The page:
Arctic Student Staff Sorts Through the Past, Designs for the Future

Antionette Wearing ’17

Antionette Wearing ’17

This summer, the Peary MacMillan Arctic Museum hired a staff of five students. Two of them, Tanisha Francis ’18 and Will Brockett ’18, explored the museum collections, inspecting old objects for damage. Another two, Wildon Kaplan ’17 and Inho Hwang ’16, developed new technology to augment the museum experience. And Antionette Wearing ’17 worked on outreach, giving tours of the museum and updating educational materials for school classes.

Every two years the Arctic Museum hires students to conduct a thorough inventory of its 10,000 objects, mostly to look for signs of bug infestation. Will Brockett said he wanted the job after an Arctic studies class last year inspired him to learn more about the region. Francis said she was attracted to the job because she’s interested in history, in particular Arctic history. “The opportunity to go through the collection seemed really exciting,” she said.

Brockett and Francis spent their days inspecting a huge assortment of objects, some beautiful, some mysterious. The piece they found the most curious was an unopened letter that is part of the collection donated to Bowdoin by Donald MacMillan, class of 1898, in 1967. On the envelope, addressed “For You,” is scrawled the message, “To be opened only when everything’s gone dead wrong. I hope you’ll never have to open it!” The museum is honoring the unknown writer’s request, and no one has ever learned the letter’s secrets.


This was the third summer that Inho Hwang ’16, a computer science and physics major, has worked for the museum. Over the years, he has developed three iPhone/ iPad games for the Arctic Museum, and one app that serves as an exhibit guide to visitors. One of the games he worked on this summer, David Goes to Greenland, is based on a real account of an expedition David Binney Putnam took to Greenland when he was 13 in 1926. Hwang’s game incorporates the image of an old board game and allows users to roughly retrace the journey. It also allows many players around the world to play at the same time.

Hwang’s other new game, which hasn’t been named yet, is based on several sledging trips, including Robert Peary’s crossing of the Greenland icecap in 1892, MacMillan’s search for the mythical Crocker Land in 1914, and MacMillan’s filming of muskox on Ellesmere Island in 1924. Players take on the role of these adventurers, and must judiciously pack their sledge to anticipate harsh weather conditions and possible mishaps without going over a weight limit. They can make their selections from long lists of sundry objects such as kitchen supplies, dog food, scientific instruments and weapons. Hwang said he designs his Arctic games to be fun and educational, and they’re filled with snippets of information and old photos and drawings.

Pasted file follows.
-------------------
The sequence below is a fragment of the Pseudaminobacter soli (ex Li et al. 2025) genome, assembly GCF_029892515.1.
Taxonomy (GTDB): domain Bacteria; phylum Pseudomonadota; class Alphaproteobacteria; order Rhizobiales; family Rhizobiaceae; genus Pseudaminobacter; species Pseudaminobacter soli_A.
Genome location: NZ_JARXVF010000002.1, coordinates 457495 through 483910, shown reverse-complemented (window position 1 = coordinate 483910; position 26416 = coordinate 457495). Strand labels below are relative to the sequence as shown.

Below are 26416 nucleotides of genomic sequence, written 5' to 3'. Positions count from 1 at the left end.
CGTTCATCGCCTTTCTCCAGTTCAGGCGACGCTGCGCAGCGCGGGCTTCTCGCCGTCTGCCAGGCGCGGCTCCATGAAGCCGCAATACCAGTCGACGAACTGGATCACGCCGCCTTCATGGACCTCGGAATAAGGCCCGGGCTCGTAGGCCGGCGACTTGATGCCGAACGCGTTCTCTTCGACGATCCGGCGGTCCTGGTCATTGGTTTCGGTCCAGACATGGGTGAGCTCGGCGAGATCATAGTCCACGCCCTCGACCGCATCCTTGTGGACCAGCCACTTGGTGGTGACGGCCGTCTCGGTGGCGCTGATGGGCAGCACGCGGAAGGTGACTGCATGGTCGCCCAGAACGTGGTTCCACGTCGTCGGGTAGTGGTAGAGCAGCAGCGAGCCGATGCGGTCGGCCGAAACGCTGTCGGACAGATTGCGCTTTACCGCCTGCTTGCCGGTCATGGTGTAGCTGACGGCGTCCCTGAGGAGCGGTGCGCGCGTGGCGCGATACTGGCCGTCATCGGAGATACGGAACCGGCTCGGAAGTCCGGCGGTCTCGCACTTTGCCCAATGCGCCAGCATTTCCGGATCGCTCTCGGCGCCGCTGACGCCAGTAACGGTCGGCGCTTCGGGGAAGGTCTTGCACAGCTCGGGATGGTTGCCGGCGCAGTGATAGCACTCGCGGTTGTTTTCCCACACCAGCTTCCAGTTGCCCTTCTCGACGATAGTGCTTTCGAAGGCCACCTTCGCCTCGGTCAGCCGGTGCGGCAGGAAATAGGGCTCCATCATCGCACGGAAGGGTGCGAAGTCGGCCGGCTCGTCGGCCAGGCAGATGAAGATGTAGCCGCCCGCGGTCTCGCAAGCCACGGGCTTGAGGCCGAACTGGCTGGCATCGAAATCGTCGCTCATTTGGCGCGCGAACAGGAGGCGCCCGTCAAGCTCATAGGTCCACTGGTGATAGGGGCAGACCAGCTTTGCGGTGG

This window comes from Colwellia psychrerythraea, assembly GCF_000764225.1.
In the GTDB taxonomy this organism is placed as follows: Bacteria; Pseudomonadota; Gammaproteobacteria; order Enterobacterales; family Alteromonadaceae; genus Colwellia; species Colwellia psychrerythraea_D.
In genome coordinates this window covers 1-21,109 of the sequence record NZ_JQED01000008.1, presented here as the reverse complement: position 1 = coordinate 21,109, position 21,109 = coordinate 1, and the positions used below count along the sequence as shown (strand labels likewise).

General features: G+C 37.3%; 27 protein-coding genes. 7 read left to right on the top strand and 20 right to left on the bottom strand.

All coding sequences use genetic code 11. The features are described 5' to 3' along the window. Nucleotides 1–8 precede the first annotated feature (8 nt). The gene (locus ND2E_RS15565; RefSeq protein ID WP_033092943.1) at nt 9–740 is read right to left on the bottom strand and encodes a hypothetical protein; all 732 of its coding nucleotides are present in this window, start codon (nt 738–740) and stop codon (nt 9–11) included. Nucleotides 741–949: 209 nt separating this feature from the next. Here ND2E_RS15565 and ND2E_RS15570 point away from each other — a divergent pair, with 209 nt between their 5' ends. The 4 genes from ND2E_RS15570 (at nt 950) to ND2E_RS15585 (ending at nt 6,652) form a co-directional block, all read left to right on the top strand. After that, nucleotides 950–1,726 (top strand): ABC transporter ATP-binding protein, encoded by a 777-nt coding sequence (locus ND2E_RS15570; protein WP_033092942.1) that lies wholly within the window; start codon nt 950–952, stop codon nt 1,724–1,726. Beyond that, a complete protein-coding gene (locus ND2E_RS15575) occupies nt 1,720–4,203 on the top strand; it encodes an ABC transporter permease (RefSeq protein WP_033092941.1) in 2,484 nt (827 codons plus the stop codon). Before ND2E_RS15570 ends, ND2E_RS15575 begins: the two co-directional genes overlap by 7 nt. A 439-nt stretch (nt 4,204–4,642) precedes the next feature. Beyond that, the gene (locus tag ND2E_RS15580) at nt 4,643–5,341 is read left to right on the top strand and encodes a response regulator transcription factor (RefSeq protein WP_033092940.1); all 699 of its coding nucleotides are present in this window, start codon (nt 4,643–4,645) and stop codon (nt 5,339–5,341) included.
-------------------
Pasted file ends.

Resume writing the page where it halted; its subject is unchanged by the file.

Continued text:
Wildon Kaplan had a Gibbons fellowship from Bowdoin to work with a map the Arctic Museum recently uncovered. The map once belonged to Robert Bartlett, captain of the ship Karluk. In 1913, the vessel became trapped in Arctic ice and sank a few months later. Kaplan is creating an updated digital map based on the original to discern how sea ice has changed between that catastrophe and today. “The disaster would not have happened today because sea ice coverage is so different now,” he said. Kaplan, who is majoring in government and legal studies and Eurasian studies, and minoring in economics, said the project is a welcome opportunity to learn new skills. “It’s given me natural science and computer science experience,” he said.

Antionette Wearing, a biology major and psychology minor, said her job at the Arctic Museum was a “change of pace” from her science classes. She served as a tour guide, designing her own personalized tour of the exhibits, and she also worked at the reception desk. In addition, she updated the educational packets the museum sends out to schools that bring students to the museum, and she helped find photographs and motion picture film for Hwang’s games.

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